Has My Journey Been Good? Has It Been Worthwhile?

And so, to close out this post, we come back to where it started.

This question from Venat, so simple on the surface, is one that really hit me. In a multi-year span where my former MMO home of WoW has been utterly disinterested in the answer to such a question or any opinions about the state of the game and is obsessed only with wasting my time in the most literal sense, FFXIV asking me that directly was a ballsy move.

Of course, if you make it to the point in the MSQ where the question is asked, surely the answer is yes, is it not? You might think that, but on reflection, it is more interesting than that. Games change, we change as people, and the things we like shift based on those changes, both within us and within our favorite media. FFXIV launched as a game few liked and almost none considered worthwhile, the despair of it threatening to take down Square Enix’s most-prized global brand, and the game went into retreat, with no new sales and new story patches for those who remained until the game could be spun into something better. And it got there, such that history is inverted and yet repeating – you cannot buy the base game now because it is too popular, too beloved. The game is too successful for the moment, and queues remain high. There are, I have joked with friends, more people waiting in-line to play FFXIV than are playing WoW right now, and while I am sure that is not actually true (and if it is, holy shit that’s bad), it feels that way sometimes. My guild is huffing fumes, and with the Legion Timewalking event ended, no one seems to actually be playing WoW right now. At most times and days, we have more people in Discord showing logged-in to FFXIV than to WoW, and the guild doesn’t have a huge contingent of FFXIV fans!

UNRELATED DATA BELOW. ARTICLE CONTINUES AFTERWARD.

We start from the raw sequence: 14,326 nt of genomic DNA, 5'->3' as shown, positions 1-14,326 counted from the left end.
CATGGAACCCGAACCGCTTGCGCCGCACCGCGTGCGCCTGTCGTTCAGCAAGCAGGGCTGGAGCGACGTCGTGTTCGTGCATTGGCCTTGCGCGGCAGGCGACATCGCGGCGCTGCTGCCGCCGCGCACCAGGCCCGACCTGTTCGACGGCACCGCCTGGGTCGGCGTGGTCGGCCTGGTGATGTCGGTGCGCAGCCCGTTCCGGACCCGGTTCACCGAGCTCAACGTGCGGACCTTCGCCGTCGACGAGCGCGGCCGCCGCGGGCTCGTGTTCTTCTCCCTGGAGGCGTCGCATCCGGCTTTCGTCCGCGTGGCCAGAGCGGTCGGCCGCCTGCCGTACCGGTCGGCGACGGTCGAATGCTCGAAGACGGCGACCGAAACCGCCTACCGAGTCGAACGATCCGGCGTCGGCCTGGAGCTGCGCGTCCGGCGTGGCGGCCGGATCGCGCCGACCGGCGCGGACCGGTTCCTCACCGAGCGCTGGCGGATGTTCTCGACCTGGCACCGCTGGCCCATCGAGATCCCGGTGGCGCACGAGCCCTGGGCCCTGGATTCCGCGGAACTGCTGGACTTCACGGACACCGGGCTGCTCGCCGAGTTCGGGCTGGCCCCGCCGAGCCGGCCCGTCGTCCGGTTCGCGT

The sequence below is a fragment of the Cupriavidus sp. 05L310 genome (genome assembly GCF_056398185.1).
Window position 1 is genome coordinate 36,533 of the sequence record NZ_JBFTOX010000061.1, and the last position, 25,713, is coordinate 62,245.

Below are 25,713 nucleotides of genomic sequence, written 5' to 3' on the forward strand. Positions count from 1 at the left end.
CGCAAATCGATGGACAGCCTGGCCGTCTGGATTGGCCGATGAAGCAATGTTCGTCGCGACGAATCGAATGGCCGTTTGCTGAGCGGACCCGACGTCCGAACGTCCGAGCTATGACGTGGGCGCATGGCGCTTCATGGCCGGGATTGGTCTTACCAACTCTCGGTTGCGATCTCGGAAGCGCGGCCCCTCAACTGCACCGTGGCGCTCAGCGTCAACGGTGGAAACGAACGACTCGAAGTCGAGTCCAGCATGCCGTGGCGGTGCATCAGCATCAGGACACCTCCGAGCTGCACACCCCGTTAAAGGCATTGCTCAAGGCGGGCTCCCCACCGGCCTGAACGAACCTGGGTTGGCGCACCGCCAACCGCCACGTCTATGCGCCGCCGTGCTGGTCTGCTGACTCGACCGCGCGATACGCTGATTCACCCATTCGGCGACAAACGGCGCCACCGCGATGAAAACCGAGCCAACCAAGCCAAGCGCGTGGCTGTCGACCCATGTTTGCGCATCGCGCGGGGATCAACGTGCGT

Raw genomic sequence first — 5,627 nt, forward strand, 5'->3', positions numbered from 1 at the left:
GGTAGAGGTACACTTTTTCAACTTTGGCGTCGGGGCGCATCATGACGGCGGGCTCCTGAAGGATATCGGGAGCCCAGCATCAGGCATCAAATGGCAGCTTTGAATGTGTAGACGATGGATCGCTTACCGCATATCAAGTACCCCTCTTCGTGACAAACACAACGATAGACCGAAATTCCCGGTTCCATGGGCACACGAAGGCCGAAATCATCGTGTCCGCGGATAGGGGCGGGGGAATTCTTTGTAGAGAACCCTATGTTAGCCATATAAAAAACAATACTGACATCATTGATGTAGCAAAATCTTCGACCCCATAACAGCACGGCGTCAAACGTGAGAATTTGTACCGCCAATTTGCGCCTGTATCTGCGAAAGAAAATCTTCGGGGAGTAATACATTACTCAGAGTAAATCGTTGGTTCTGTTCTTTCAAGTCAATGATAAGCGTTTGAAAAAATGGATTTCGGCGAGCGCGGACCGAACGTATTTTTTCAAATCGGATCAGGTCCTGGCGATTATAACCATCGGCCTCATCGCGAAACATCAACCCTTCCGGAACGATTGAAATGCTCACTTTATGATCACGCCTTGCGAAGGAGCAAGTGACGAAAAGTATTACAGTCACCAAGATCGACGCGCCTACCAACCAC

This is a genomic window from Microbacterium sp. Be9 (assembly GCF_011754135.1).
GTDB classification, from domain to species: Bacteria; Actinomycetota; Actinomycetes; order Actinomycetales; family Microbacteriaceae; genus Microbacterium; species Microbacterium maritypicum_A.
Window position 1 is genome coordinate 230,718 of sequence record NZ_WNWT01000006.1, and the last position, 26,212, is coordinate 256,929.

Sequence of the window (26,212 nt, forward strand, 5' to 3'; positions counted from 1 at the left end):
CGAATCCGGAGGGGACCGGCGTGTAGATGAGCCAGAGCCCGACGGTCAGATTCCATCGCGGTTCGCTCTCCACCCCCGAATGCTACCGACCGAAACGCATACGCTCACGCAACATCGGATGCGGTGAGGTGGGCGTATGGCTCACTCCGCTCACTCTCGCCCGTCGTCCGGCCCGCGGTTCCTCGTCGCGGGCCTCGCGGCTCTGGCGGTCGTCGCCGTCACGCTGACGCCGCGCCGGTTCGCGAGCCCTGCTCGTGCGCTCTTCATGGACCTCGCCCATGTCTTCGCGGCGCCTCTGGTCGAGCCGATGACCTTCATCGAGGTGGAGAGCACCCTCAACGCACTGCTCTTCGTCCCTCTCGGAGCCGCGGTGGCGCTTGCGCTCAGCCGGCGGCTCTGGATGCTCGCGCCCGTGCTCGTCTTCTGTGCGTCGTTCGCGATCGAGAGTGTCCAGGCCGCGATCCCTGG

When I reflect on what the experience of FFXIV has meant to me over the years, from the MSQ to the moments of gameplay in-between, I think it has been a good journey. In times when WoW has been less-than-ideal, it gave me something else to do. In times where WoW has been good or even great, it gave me a log of stuff to catch up on. In the present moment, it has given me something to replace WoW with, a game that hits the same dopamine receptors as WoW with fewer of the negatives.

The day after I finished the Endwalker MSQ, I uninstalled WoW. That’s a point to ruminate on more in a post of its own, and it says as much about the state of WoW as it does the excellence of Endwalker in my eyes, but that was the point at which I knew there wasn’t really going to be a turning back for me.